Author: Tara DeWorsop, Ph.D. student in Multi-Sector Communications program
“We can easily forgive a child who is afraid of the dark; the real tragedy of life is when men are afraid of the light.” – Plato
Penological research has extensively documented how incarcerated men’s identities are shaped by the prison setting, highlighting how these men cope with and adapt to the ‘pains of imprisonment’ through careful emotion management. Significantly less research has focused explicitly on incarcerated men’s constructions of their self identification and the role emotion and identity as it relates to environment and the other relates to it. My question is how an incarcerated individual might create identity while incarcerated when so many things are out of their control. In order to get to how one might be able to move beyond the confinements of incarceration to create identity, I must first outline some of the key impacts that prison setting has on men’s identities. First, however, let me start with what first creates an identity and some of the key factors that lead to the creation of a self that has a higher likelihood of incarceration.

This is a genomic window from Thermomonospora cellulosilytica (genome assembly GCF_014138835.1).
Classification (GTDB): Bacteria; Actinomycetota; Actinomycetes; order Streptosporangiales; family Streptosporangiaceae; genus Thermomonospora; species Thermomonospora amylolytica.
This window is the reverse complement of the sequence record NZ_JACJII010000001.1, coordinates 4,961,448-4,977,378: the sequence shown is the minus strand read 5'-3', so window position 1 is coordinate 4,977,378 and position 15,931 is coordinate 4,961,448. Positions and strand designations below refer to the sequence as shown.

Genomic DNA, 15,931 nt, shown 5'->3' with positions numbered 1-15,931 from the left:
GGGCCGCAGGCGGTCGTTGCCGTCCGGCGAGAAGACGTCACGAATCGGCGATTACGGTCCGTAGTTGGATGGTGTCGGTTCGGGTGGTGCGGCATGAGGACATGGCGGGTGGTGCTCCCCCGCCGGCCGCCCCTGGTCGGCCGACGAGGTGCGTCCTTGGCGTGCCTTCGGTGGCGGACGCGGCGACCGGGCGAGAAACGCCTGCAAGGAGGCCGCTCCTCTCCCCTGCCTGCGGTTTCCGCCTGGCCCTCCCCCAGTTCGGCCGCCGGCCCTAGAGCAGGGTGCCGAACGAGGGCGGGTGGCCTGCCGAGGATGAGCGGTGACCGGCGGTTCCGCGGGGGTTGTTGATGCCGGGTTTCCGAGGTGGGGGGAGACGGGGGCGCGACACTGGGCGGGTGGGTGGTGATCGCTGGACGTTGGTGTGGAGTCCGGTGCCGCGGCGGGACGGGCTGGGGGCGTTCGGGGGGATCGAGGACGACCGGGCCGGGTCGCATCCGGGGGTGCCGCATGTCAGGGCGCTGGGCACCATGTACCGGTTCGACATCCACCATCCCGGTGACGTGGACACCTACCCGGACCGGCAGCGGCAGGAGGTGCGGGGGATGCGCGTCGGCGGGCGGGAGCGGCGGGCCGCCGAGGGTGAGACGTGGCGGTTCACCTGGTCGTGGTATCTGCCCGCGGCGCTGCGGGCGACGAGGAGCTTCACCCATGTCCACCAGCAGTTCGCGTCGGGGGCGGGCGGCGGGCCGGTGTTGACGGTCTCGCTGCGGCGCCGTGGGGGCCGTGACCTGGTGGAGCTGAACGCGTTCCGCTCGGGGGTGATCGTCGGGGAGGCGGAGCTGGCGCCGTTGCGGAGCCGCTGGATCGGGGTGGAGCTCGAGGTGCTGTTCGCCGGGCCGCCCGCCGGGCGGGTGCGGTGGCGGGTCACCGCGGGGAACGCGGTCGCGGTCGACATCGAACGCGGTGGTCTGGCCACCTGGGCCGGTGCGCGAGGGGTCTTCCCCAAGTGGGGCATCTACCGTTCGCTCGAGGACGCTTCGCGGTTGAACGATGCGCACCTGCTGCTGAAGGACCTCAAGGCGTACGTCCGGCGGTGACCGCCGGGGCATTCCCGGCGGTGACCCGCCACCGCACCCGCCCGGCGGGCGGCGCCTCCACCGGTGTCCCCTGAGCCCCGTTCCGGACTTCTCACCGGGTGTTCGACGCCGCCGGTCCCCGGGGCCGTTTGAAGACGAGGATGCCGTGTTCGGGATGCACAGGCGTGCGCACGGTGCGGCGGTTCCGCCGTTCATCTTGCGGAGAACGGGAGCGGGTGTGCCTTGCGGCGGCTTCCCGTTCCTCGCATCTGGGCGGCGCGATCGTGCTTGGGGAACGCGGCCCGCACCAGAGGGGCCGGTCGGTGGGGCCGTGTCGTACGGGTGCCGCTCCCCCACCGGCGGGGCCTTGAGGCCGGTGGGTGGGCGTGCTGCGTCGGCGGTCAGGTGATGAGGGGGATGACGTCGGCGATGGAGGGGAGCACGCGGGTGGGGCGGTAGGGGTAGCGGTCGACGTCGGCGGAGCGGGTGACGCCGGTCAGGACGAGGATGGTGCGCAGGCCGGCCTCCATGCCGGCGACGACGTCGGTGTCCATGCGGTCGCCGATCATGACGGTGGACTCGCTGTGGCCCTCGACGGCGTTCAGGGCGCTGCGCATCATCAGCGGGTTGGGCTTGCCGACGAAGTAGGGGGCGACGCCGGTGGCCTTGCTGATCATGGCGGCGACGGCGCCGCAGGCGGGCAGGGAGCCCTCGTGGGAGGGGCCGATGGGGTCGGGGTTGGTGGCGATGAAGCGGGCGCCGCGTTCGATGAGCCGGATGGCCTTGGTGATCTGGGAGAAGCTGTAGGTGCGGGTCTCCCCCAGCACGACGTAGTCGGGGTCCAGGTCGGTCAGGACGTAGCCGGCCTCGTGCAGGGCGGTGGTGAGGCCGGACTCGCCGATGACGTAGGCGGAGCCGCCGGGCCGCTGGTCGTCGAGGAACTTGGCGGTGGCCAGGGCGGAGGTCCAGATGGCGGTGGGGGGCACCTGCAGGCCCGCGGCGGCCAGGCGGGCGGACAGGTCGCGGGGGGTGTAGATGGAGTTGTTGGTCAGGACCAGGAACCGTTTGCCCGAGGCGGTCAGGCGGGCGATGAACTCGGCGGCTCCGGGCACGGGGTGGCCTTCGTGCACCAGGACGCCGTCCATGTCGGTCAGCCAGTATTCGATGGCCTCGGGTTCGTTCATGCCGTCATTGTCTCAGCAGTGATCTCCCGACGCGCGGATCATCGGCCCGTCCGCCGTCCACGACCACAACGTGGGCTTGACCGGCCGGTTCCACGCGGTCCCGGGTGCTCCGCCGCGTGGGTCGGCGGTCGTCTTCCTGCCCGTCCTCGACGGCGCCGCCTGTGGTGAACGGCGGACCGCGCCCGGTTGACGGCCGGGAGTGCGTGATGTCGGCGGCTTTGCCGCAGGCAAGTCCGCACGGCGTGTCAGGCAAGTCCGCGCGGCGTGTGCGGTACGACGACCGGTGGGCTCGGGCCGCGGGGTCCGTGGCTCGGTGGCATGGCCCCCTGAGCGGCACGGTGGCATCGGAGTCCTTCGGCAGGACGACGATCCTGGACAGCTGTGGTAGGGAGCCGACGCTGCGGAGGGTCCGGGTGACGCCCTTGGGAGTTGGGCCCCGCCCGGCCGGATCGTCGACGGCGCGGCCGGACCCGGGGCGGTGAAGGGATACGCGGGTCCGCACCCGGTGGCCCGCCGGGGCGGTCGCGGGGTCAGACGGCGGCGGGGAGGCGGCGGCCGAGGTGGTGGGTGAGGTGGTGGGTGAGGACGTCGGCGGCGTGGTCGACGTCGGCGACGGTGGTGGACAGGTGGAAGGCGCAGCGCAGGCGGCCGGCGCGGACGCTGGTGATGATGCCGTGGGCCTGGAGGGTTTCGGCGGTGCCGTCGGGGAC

In ancient times, people with the disorder of leprosy were quarantined in isolated colonies, out of sight and out of mind. Today, society quarantines many trauma-impacted individuals in its own isolated colonies called jails, prisons, treatment centers and halfway houses. Many of them are perpetrators of trauma; however, many are also victims, and perhaps most are both. It is well known that trauma begets trauma — hurt people hurt people (Young, 2021). There is also a strong link between education and incarceration as described in the ‘School-to-Prison’ pipeline theory. Approximately 35% of people in prison do not have their high school diploma or high school equivalency diploma, compared to 18% of the general population (Wolf Harlow, C., Ph.D. 2003). Moreover, one in ten young males who do not finish high school end up in adult jail or juvenile detention, compared to one in 35 high school graduates (Dillon, S. 2009). These individuals, often victims of a failing public education system, fall into a “school to prison pipeline” that severely limits their future opportunities and heightens their susceptibility to recidivate.